The RAC Foundation has warned that fuel tax for green cars may increase if the Government suffers a shortfall in fuel duty revenue.
The Government is currently encouraging motorists to opt for low-carbon vehicles, which are cheaper to run and attract lower taxation.
However, this could lead to a shortfall in motoring taxation in years to come.
The foundation issued the warning as it published a report examining the environmental performance of 51 cars over a 57-mile eco-drive from Brighton to London, aimed at highlighting the low running costs of electric cars.
Professor Stephen Glaister, director of theRAC Foundation, said: "At some stage a point will be reached when the Government is likely to either start putting up tax on green fuels or the Treasury must accept a cut in its income. For all the talk about sustainable transport there also needs to be a sustainable and equitable tax regime.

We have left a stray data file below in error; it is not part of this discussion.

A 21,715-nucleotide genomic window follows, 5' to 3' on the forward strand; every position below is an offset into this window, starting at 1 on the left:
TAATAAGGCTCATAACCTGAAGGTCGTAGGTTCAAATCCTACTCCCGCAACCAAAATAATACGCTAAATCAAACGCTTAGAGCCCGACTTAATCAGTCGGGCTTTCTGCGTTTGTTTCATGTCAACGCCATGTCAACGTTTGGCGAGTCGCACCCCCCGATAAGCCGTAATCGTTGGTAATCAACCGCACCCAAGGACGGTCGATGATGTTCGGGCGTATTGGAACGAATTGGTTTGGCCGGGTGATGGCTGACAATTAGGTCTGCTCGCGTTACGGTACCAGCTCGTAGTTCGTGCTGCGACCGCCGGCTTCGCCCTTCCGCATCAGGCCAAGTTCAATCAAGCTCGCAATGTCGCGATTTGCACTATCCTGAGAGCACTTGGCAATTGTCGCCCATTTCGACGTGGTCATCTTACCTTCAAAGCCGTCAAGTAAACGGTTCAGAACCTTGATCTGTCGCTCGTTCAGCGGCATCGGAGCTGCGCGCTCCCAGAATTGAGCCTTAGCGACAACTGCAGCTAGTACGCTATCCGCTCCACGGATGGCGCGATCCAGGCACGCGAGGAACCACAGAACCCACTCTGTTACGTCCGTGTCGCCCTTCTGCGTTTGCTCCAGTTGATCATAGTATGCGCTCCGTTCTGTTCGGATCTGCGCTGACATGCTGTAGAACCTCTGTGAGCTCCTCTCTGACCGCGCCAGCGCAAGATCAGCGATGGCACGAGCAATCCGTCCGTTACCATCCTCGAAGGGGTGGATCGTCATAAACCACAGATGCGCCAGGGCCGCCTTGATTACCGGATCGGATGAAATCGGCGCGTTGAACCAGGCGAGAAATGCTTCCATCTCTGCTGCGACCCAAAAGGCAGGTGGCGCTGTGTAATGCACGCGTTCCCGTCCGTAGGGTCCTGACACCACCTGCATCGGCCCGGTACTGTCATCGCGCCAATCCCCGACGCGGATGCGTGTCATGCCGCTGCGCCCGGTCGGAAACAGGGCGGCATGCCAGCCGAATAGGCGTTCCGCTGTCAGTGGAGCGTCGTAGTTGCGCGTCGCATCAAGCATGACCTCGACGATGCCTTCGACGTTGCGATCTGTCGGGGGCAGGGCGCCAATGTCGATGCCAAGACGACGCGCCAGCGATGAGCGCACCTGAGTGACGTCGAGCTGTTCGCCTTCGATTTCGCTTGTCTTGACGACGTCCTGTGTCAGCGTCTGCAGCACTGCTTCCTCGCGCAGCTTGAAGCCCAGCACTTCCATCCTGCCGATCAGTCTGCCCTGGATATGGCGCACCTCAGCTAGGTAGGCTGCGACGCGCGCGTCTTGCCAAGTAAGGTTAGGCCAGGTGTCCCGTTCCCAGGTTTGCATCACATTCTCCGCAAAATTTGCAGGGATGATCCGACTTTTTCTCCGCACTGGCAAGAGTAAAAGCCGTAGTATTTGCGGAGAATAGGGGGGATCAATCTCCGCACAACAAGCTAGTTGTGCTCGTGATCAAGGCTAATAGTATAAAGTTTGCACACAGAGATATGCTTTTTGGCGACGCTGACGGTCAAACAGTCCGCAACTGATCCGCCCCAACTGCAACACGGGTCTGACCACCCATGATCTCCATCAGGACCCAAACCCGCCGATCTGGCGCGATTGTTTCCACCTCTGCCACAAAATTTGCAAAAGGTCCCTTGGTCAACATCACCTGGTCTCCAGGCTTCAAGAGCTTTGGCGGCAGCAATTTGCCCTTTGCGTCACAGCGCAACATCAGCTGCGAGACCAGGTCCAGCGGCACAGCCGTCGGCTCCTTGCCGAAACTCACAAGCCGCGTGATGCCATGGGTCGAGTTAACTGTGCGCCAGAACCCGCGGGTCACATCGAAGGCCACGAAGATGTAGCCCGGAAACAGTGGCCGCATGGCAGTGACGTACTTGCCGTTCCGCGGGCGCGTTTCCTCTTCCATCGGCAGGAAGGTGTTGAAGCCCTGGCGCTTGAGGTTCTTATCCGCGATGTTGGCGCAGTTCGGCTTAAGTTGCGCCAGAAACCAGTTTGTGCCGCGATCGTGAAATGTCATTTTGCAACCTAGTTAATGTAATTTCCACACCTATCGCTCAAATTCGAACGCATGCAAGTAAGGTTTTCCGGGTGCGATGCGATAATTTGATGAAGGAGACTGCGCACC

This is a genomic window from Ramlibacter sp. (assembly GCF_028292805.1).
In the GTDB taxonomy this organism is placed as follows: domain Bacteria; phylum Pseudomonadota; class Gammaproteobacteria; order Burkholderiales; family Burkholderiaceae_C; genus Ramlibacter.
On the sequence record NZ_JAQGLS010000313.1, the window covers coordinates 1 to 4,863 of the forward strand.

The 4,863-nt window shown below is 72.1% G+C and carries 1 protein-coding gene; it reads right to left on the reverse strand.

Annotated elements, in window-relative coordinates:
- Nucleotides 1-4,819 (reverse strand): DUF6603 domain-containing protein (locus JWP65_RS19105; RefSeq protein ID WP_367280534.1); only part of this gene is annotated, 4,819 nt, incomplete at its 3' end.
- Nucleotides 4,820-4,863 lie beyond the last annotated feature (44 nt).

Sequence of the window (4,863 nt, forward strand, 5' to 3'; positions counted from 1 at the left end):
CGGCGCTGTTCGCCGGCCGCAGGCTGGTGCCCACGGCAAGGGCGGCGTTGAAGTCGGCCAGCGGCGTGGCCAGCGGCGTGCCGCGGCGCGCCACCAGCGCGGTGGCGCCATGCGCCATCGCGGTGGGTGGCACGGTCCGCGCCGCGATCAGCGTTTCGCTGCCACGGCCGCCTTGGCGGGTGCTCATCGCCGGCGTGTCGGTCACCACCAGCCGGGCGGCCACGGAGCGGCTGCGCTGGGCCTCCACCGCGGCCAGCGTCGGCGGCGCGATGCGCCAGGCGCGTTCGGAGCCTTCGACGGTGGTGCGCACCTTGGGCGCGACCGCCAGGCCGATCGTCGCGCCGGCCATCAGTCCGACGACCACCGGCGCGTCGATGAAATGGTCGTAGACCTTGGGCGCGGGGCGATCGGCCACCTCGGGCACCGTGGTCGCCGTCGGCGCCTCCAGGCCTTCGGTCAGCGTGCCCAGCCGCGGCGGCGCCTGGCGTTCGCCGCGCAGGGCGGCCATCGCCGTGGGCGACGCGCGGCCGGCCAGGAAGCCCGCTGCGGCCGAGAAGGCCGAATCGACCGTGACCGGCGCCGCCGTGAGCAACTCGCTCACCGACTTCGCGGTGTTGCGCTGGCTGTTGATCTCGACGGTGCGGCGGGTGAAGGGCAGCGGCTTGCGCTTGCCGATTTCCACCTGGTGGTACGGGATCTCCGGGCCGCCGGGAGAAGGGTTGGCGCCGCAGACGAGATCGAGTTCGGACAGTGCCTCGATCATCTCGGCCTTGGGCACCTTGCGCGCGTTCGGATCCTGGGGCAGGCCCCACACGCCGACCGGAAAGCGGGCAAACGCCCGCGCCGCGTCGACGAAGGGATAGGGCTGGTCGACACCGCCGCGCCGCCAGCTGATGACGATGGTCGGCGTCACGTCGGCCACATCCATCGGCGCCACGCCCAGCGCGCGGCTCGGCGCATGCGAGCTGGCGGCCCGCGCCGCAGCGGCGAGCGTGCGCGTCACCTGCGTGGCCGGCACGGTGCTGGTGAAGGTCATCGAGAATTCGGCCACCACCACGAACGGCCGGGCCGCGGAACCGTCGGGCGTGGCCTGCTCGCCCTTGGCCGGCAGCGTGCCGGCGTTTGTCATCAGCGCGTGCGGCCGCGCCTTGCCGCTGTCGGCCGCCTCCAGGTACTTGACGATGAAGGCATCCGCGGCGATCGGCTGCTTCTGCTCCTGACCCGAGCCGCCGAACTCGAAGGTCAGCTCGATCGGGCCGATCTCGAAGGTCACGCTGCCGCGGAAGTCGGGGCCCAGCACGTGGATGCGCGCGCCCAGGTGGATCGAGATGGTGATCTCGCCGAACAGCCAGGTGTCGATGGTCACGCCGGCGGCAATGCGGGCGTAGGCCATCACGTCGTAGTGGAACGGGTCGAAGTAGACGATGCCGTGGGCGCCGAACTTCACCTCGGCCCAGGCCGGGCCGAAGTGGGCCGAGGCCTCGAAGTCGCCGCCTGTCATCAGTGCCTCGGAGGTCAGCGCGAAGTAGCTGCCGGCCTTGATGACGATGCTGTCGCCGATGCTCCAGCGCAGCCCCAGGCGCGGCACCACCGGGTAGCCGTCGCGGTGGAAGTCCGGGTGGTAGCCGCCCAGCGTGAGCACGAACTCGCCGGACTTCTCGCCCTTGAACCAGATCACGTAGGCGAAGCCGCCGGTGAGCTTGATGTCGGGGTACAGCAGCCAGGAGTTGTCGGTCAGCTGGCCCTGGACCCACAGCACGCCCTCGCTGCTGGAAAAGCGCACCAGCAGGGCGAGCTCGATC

"With just 1,500 electric cars registered in Britain at the end of 2010 clearly this is not going to be an overnight problem, but it will have to be tackled sooner or later. Given that there are real doubts that the price of battery-powered cars will fall significantly, drivers are likely to be unhappy with anything that increases their day-to-day outgoings."
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